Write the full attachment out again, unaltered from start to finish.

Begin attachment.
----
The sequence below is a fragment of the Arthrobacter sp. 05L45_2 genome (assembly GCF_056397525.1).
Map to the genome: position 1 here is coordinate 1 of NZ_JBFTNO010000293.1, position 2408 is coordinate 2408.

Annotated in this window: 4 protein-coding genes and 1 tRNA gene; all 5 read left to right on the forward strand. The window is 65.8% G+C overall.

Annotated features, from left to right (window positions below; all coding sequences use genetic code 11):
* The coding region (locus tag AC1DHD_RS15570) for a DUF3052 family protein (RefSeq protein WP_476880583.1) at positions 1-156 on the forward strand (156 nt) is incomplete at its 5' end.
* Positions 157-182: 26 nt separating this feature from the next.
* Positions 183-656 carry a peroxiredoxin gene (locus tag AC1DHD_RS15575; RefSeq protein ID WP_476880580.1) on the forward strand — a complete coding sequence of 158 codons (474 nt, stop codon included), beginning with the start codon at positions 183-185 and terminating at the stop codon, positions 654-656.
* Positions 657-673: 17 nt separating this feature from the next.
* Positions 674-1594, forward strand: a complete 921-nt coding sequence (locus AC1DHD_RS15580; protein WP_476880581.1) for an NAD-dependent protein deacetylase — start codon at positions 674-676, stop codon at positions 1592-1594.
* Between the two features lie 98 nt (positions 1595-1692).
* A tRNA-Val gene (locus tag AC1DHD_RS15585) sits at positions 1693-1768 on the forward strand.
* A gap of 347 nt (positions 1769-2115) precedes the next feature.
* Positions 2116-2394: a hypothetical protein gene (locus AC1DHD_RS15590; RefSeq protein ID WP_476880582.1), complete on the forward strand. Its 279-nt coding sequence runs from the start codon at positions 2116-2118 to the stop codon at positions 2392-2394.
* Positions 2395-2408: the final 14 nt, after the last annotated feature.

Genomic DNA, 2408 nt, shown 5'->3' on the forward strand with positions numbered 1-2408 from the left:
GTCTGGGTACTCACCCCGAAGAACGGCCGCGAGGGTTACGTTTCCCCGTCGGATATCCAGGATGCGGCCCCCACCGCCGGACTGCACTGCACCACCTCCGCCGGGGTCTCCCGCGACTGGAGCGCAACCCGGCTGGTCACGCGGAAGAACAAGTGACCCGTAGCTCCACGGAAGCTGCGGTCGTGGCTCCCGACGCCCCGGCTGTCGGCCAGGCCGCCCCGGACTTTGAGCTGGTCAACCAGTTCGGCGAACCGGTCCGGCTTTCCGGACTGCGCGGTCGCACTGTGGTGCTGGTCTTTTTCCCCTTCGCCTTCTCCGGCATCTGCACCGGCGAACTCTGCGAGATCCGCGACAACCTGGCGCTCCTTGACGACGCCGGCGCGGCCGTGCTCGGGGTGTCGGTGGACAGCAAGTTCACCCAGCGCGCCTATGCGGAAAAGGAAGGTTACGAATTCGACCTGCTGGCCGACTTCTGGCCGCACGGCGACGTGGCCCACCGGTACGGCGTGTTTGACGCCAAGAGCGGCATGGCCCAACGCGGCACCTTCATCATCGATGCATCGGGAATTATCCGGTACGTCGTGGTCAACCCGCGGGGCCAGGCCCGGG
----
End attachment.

The sequence below is a fragment of the Arthrobacter sp. 05L45_2 genome (assembly GCF_056397525.1).
Map to the genome: position 1 here is coordinate 1 of NZ_JBFTNO010000293.1, position 2408 is coordinate 2408.

Annotated in this window: 4 protein-coding genes and 1 tRNA gene; all 5 read left to right on the forward strand. The window is 65.8% G+C overall.

Annotated features, from left to right (window positions below; all coding sequences use genetic code 11):
* The coding region (locus tag AC1DHD_RS15570) for a DUF3052 family protein (RefSeq protein WP_476880583.1) at positions 1-156 on the forward strand (156 nt) is incomplete at its 5' end.
* Positions 157-182: 26 nt separating this feature from the next.
* Positions 183-656 carry a peroxiredoxin gene (locus tag AC1DHD_RS15575; RefSeq protein ID WP_476880580.1) on the forward strand — a complete coding sequence of 158 codons (474 nt, stop codon included), beginning with the start codon at positions 183-185 and terminating at the stop codon, positions 654-656.
* Positions 657-673: 17 nt separating this feature from the next.
* Positions 674-1594, forward strand: a complete 921-nt coding sequence (locus AC1DHD_RS15580; protein WP_476880581.1) for an NAD-dependent protein deacetylase — start codon at positions 674-676, stop codon at positions 1592-1594.
* Between the two features lie 98 nt (positions 1595-1692).
* A tRNA-Val gene (locus tag AC1DHD_RS15585) sits at positions 1693-1768 on the forward strand.
* A gap of 347 nt (positions 1769-2115) precedes the next feature.
* Positions 2116-2394: a hypothetical protein gene (locus AC1DHD_RS15590; RefSeq protein ID WP_476880582.1), complete on the forward strand. Its 279-nt coding sequence runs from the start codon at positions 2116-2118 to the stop codon at positions 2392-2394.
* Positions 2395-2408: the final 14 nt, after the last annotated feature.

Genomic DNA, 2408 nt, shown 5'->3' on the forward strand with positions numbered 1-2408 from the left:
GTCTGGGTACTCACCCCGAAGAACGGCCGCGAGGGTTACGTTTCCCCGTCGGATATCCAGGATGCGGCCCCCACCGCCGGACTGCACTGCACCACCTCCGCCGGGGTCTCCCGCGACTGGAGCGCAACCCGGCTGGTCACGCGGAAGAACAAGTGACCCGTAGCTCCACGGAAGCTGCGGTCGTGGCTCCCGACGCCCCGGCTGTCGGCCAGGCCGCCCCGGACTTTGAGCTGGTCAACCAGTTCGGCGAACCGGTCCGGCTTTCCGGACTGCGCGGTCGCACTGTGGTGCTGGTCTTTTTCCCCTTCGCCTTCTCCGGCATCTGCACCGGCGAACTCTGCGAGATCCGCGACAACCTGGCGCTCCTTGACGACGCCGGCGCGGCCGTGCTCGGGGTGTCGGTGGACAGCAAGTTCACCCAGCGCGCCTATGCGGAAAAGGAAGGTTACGAATTCGACCTGCTGGCCGACTTCTGGCCGCACGGCGACGTGGCCCACCGGTACGGCGTGTTTGACGCCAAGAGCGGCATGGCCCAACGCGGCACCTTCATCATCGATGCATCGGGAATTATCCGGTACGTCGTGGTCAACCCGCGGGGCCAGGCCCGGG